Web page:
"The testimony of a witness in this state may be taken by deposition ... 6. When the witness is the only one who can establish facts or a fact material to the issue ..." (Code Civ. Proc., sec. 2021.) Does it sufficiently appear from the affidavits that petitioner is the "only one who can establish facts or a fact material" to the issue in the case? While in this instance the affidavit states the facts, does it meet the requirement of section 2031 of the Code of Civil Procedure that the affidavit served on the adverse party with the notice of the time and place of the examination must "show" that the case is one within the terms of section 2021, supra? As was said in Hennessy v. Hall, 14 Cal.App. 759, 762 [113 P. 350], "there is an obvious and material distinction between showing a fact and stating it". See, also, Irving v. Superior Court, 79 Cal.App. 361, 364 [249 P. 236]; Cailleaud v. Superior Court, 108 Cal.App. 752, 754 [292 P. 145]. In re Lee, 41 Misc. 642 [85 N.Y. Supp. 224], is in point because of the similarity of language of the sections relating to the issuance of a subpoena duces tecum. The New York court said (p. 227): "There is a further objection which strikes at the very root of the matter, and that is that no proper ground is shown for the issue of a subpoena duces tecum to produce the books for any purpose. [9 Cal.2d 732] ... it is not sufficient merely to state that they are material, but the language of the rule is that the applicant must show that they are material. This implies something more than the mere allegation of an affiant's belief that the books contain material entries. Facts must be shown upon which the court can see, at least presumptively, that the books contain material entries." No such facts being shown upon the application for the subpoena, the order directing its issue was vacated and set aside. To the same effect as the foregoing cases is Spalding v. Spalding, 3 How. Prac. (N.Y.) 297, at 300, 301.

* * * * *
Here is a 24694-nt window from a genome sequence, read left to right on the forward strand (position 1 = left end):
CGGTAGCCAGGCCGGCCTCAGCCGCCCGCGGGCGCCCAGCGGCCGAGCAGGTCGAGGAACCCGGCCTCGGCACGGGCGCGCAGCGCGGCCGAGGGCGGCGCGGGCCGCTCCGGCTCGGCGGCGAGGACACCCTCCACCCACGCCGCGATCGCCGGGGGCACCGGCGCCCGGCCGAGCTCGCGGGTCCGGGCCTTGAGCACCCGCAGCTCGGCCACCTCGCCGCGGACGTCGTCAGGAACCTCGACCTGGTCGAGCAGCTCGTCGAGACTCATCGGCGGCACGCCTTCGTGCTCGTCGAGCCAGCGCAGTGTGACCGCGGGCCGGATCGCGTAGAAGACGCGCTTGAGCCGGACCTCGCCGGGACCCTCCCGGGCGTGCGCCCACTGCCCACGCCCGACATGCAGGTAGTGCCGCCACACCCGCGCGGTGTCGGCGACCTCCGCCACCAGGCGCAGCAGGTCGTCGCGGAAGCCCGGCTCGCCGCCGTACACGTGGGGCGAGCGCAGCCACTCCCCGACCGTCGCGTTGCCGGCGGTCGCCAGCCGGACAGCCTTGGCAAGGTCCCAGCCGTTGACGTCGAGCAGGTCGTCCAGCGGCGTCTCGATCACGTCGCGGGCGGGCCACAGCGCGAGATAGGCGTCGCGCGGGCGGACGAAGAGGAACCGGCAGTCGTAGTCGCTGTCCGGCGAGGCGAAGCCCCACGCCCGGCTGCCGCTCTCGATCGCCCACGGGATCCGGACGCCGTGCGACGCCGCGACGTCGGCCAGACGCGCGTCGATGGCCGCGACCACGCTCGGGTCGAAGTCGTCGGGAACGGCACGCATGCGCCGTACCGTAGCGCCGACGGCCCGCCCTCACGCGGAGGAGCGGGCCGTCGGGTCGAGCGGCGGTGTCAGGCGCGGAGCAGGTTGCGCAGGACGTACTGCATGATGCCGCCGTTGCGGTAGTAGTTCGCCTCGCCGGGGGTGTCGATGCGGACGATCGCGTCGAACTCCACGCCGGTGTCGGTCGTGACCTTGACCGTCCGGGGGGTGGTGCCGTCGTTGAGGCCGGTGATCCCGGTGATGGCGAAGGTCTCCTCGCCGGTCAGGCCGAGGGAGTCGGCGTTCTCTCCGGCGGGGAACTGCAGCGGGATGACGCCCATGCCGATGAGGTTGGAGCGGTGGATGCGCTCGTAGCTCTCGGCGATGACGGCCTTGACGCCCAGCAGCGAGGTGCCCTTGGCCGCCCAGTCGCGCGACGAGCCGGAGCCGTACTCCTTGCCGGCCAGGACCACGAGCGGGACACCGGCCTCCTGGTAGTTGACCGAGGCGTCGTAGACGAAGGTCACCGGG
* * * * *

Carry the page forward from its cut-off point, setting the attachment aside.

In the present case the affidavits do not, nor does either of them, disclose that petitioner, the one whose deposition is desired, is the only one who can establish the fact or facts sought to be discovered. (Code Civ. Proc., sec. 2021, subd. 6.) In fact, the affidavit shows that the defendant "desires to take the deposition of Ralph R. Nelson (this petitioner), or his designated representative who is a witness and the only one who can establish facts material to the issue in said action".